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Honey, I Shrunk the Lab!
06.21.04
 
Imagine a huge laboratory filled with people and equipment shrinking to fit on a small chip -- the size of a dime.

Scientists on Earth use labs on chips for medical tests and other research. Now, NASA scientists at the Marshall Space Flight Center in Huntsville, Ala., are miniaturizing and customizing these chips for use in the harsh space environment. One day, space explorers may use lab-on-a-chip technology in handheld devices that can detect contaminants, and rovers may use them to identify life on Mars and other places.

Dr. Lisa Monaco examines a lab on a chip. Image right: Dr. Lisa Monaco, the project scientist for the Lab-on-a-Chip Applications Development program, examines a lab on a chip. View more Lab on a Chip photos.

Lab-on-a-chip technology allows chemical and biological processes -- previously conducted on large pieces of laboratory equipment -- to be performed on a small glass plate with fluid channels, known to scientists as microfluidic capillaries.

"We are studying how lab-on-a-chip technology can be used for new tools to detect bacteria and life forms on Earth and other planets and for protecting astronauts by monitoring crew health and detecting microbes and contaminants in spacecraft," explains Dr. Helen Cole, project manager for the Lab-on-a-Chip Applications Development program.

The chips are made with the same micro-fabrication technique used to print circuits on computer chips. Chemicals and fluid samples can be mixed, diluted, separated, and controlled using channels or electrical circuits embedded in the chip. On Earth, some basic lab-on-a-chip technology approaches are being used for commercial, medical diagnostic applications, such as an in-office test for strep throat, or modern in-home pregnancy tests. These applications conduct a test and yield results in a short time, with a hand-held portable device containing a simple chip design.

Lab on a chip, designed to grow biological crystals aboard the International Space Station Image right: This chip, designed at NASA's Marshall Space Flight Center in Huntsville, Ala., was developed to grow biological crystals aboard the International Space Station. The holes on the chip are ports that can be filled with fluids or chemicals. The lines on the chip are tiny channels that connect the ports. Miniscule valves control chemical processes on the chip. View more Lab on a Chip photos.

"NASA requires complex lab-on-a-chip technology, so scientists can conduct multiple chemical and biological assays or perform many processes on a single chip," says Cole. "Current commercial devices are not designed to work in space, so we are developing a set of unique chips along with a corresponding miniaturized controller and analysis unit."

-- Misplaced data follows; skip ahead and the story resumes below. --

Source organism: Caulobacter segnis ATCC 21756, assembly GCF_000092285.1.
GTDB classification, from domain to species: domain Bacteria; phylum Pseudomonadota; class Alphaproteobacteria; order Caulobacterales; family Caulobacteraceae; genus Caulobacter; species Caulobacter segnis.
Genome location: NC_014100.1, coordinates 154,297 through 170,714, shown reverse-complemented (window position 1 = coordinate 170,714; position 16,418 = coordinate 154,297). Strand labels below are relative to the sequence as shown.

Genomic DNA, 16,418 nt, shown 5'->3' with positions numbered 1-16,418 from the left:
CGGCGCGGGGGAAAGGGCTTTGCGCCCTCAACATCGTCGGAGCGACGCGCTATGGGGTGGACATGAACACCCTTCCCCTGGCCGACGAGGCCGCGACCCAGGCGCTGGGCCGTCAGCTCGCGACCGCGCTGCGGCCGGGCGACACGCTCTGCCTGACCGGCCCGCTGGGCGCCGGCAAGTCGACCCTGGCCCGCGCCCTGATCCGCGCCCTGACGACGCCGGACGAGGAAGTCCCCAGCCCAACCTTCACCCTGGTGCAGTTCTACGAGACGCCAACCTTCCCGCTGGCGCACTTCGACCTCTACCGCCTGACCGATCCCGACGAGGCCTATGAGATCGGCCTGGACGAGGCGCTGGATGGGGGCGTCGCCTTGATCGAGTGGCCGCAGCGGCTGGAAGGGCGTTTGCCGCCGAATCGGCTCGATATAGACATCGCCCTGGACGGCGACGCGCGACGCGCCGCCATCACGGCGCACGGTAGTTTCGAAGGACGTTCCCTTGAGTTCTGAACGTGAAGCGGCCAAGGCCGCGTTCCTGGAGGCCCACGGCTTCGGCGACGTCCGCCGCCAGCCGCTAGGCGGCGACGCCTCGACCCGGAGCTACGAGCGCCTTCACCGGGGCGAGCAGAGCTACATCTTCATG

By applying this chip technology in laboratories and in the field where organisms live in extreme environments on Earth, astrobiologists can compare Earth-life with that which may be found on other planets.

Animation still shows a syringe placing fluids in ports on chip. Image right: This animation still shows fluids being placed in the tiny ports of a lab on a chip. View animation of how the lab on a chip works.

"The microarray chip system developed to go to Mars will be lightweight, portable and capable of detecting organic molecules," says Dr. Lisa Monaco, the project scientist for the Lab-on-a-Chip Applications Development program. "This instrumentation can easily be adapted for monitoring crew health and their environment."

Since the chips are small, a large number of them can be carried on a Mars rover to search for life or carried on long-duration human exploration missions for monitoring microbes inside lunar or Martian habitats. Read more about the Vision for Space Exploration.

"We need customized microarray chips to find and characterize life at remote places on Earth, Mars, and other places in the solar system," says Dr. Andrew Steele, a scientist at the Carnegie Institution of Washington, a private research organization. Steele, the principal investigator for the Modular Assays for Solar System Exploration project, is working with Marshall scientists and engineers to develop the technology and instruments needed to analyze samples quickly and produce images of samples.

"When astrobiologists study life in extreme environments -- whether it lives deep in the ocean, in Antarctica, or on Mars -- they need a handheld device or something that can fit on a small robot," Steele explains. "We also need to be able to analyze the tests as quickly as possible within periods from 1 to 24 hours. Marshall is one of just a few places in the world developing these specific technologies for space and exploration applications."

For more information, see also:
+ Lab on a Chip News Release
+ Lab on a Chip Photos
+ Lab on a Chip Animation


 
 
Contact:
Steve Roy, Marshall Space Flight Center
256.544.0034